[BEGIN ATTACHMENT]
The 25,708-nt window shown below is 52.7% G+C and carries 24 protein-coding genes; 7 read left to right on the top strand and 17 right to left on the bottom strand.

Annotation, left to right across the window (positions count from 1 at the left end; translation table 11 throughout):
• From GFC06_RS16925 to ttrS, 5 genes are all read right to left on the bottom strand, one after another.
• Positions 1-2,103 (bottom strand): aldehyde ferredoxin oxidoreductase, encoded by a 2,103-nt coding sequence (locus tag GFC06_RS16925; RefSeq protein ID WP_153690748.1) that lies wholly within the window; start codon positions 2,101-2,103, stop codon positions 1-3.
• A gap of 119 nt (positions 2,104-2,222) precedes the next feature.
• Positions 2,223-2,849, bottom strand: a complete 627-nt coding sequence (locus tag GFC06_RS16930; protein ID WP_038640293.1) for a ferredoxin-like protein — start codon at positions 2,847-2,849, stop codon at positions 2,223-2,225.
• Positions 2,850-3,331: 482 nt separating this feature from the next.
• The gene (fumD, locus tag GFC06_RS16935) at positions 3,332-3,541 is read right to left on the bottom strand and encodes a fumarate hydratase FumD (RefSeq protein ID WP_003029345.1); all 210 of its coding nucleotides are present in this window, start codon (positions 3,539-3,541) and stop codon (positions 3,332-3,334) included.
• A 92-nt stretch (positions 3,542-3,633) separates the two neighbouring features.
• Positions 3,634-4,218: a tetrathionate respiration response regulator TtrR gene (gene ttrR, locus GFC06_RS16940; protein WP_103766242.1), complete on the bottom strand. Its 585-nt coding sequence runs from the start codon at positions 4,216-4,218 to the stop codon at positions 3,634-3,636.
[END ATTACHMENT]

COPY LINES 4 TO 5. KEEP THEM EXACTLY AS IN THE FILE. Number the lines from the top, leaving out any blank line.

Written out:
• Positions 1-2,103 (bottom strand): aldehyde ferredoxin oxidoreductase, encoded by a 2,103-nt coding sequence (locus tag GFC06_RS16925; RefSeq protein ID WP_153690748.1) that lies wholly within the window; start codon positions 2,101-2,103, stop codon positions 1-3.
• A gap of 119 nt (positions 2,104-2,222) precedes the next feature.